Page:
Feature Article - April 2012
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Forecast: Showers of Fun

Spraygrounds, From New to Tried-and-True

By Jessica Royer Ocken

The good news is, if you have a sprayground, your community likely loves it—as in flocking there the moment it's warm enough not to turn blue, and returning daily, all summer long.

But that's not to say you can't make it better. It's possible they could love it even more. Or perhaps the current level of affection is a bit much and crowd control has become an issue, a health issue even?

Beloved as they may be, and as delightfully low-maintenance as they are, spraygrounds are certainly not challenge-free. (Is anything?) A quick chat with sprayground managers, maintainers and designers around the country revealed a variety of considerations that must be sorted out by each community where a sprayground (or two, or 10) dwells.

However, the further good news is that an assortment of this knowledge and insight has been collected here for you. Whether your community already hosts spray-related play or you're considering ducking under the jets for the first time, you'll have a wiser and better informed approach to next season after just a bit of light reading. So grab your sunglasses and get started!

Add or Enhance Fun

Although many municipalities have had no problems attracting a crowd, like any investment, you want your sprayground to last and remain captivating to each summer's new season of water-players. That may mean new features, a fresh coat of paint or a spot to enjoy the action from the shade. With just a little foresight you can build in lots of opportunity for future added interest, and there are also a variety of ways to add appeal to the sprayground you already have, no matter your budget.

Interchangeable parts: "Our spraygrounds grow more popular every year and are an integral part of our aquatics programming," said Wendel Whisenhunt, director, Oklahoma City Parks and Recreation Department. The Oklahoma City metro area is home to no less than 16 spraygrounds, and no two are exactly alike. The city chose a sprayground system that mounts each above-ground element on a universal base, so they can easily swap out one element for another or remove something to bring in something entirely new.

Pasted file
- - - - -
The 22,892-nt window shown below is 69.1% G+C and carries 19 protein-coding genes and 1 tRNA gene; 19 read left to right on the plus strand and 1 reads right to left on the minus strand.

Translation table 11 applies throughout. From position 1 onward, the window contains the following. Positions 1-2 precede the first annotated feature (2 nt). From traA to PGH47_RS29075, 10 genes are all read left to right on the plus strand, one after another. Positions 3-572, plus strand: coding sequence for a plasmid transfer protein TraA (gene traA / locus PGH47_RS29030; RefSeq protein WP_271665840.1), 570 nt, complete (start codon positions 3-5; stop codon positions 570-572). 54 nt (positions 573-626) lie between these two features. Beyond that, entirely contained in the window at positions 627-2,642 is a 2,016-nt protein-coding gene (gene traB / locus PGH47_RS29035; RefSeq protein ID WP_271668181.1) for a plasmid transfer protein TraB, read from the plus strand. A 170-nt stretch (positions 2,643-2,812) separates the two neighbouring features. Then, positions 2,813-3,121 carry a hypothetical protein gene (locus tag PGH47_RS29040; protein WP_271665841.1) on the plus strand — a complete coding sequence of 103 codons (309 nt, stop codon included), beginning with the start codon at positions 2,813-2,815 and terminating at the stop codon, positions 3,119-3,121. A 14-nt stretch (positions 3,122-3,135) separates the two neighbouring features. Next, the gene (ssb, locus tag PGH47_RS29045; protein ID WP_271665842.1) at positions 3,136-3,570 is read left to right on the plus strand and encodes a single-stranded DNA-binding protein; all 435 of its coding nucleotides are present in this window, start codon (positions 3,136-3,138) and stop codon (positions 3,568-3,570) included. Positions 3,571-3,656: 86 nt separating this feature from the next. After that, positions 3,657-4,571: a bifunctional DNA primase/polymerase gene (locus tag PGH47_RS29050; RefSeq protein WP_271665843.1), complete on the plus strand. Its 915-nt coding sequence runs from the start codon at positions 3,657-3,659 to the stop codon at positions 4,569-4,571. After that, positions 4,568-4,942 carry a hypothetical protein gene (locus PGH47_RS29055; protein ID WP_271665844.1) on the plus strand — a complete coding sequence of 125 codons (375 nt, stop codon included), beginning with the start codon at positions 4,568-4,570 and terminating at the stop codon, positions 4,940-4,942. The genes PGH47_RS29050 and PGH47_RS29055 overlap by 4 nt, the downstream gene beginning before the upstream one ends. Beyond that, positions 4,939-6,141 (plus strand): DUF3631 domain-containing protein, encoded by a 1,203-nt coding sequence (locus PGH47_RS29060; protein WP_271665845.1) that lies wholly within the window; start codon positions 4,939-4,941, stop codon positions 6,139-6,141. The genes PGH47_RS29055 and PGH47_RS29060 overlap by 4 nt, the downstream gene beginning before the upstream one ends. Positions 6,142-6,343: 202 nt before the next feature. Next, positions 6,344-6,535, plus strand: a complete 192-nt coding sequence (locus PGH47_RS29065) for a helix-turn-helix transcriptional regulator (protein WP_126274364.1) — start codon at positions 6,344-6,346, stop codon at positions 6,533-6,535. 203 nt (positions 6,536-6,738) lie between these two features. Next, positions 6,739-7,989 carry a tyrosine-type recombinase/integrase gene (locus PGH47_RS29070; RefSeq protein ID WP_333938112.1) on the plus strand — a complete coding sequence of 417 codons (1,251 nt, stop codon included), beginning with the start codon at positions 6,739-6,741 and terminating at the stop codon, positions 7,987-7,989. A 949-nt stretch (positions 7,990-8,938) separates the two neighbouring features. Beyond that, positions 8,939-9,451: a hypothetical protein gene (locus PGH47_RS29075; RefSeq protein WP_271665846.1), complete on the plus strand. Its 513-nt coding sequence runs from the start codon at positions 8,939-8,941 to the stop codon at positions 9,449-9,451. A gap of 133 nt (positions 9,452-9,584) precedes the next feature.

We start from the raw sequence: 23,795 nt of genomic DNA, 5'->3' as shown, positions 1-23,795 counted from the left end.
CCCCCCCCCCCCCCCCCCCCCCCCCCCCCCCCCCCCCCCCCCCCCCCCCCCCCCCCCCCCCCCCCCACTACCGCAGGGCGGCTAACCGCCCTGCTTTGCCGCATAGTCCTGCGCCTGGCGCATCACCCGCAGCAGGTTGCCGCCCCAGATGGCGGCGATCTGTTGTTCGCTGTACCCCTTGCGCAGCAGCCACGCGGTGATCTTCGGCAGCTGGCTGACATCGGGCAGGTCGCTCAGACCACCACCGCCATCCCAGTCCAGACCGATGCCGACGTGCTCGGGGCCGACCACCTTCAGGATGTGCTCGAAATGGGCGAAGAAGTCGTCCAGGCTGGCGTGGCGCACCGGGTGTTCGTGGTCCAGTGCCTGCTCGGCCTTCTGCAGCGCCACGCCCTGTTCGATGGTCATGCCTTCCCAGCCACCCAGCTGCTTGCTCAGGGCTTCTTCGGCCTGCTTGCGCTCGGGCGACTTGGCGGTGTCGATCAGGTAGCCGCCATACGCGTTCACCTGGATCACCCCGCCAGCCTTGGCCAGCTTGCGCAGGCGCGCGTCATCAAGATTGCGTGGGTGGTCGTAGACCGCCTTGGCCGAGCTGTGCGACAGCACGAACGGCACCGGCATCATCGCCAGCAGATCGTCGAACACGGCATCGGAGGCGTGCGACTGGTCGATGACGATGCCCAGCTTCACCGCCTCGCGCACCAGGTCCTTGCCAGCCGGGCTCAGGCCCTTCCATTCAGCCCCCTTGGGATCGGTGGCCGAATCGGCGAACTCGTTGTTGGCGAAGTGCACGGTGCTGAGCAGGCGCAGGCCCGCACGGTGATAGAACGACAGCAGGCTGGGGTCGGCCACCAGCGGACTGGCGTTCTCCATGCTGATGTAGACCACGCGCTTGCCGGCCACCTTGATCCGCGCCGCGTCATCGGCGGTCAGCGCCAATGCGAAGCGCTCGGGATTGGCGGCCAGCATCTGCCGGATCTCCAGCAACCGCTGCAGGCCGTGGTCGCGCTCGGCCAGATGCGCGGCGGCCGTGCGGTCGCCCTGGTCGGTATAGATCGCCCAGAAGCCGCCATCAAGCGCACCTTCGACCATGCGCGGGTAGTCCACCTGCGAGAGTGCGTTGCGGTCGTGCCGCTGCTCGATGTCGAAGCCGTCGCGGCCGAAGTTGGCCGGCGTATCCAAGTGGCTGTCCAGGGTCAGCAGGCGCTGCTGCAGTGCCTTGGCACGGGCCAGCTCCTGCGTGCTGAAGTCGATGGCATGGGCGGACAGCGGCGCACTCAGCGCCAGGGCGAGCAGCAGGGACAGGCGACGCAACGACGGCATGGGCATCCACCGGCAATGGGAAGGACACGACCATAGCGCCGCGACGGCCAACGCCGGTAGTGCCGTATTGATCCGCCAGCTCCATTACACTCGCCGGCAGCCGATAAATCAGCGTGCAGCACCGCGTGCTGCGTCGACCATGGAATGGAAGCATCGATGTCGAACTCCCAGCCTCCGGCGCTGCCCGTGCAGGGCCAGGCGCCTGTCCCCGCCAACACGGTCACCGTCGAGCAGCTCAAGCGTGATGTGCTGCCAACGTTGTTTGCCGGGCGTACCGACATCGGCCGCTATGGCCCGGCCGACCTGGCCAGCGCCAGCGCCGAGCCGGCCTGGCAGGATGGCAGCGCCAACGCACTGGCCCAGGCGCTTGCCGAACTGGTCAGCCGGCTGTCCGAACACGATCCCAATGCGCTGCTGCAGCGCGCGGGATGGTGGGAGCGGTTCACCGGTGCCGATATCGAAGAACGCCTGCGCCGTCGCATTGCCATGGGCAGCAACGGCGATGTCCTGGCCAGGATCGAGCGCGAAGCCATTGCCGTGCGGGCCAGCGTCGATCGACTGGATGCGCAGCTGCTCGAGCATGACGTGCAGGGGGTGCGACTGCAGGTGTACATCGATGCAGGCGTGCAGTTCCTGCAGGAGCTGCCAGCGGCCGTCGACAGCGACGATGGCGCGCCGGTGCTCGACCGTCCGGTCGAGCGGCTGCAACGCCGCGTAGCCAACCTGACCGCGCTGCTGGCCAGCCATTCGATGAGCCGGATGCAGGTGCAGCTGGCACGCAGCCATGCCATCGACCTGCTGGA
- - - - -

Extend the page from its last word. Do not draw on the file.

Metro Parks Tacoma in Washington operates six spraygrounds, which vary in size from 2,500 to 6,000 square feet, according to Planning Division Manager Doug Fraser. Each layout is different, but all use the same equipment, so they're interchangeable. "We bought three [spray elements] for one park and three different ones for another, and we interchange them so users see something different from year to year," he said.

If you're wondering whether your sprayground has this easy-interchange capability, talk to the manufacturer of your equipment about your options. And if you haven't installed your sprayground yet, consider choosing equipment that has universal base mounts.

Expand rather than redo: Various types of these interchangeable features for spraygrounds have been on the market for several years, according to Jim Crosby, lead designer, and designer of more than 20 spraygrounds, with Planning Design Group in Oklahoma. "But when it first came out, not everyone was doing it," he explained. "It does cost a few hundred dollars more per element, but that's still a good value."

If you don't have these swappable elements and you're looking to do something new, it may be wiser to expand, rather than tear up concrete and replumb, Crosby said. Look at what's around your sprayground. Even if you can't enlarge at the current site, perhaps there's something nearby? Two spraygrounds with a shaded area between them might be the perfect solution.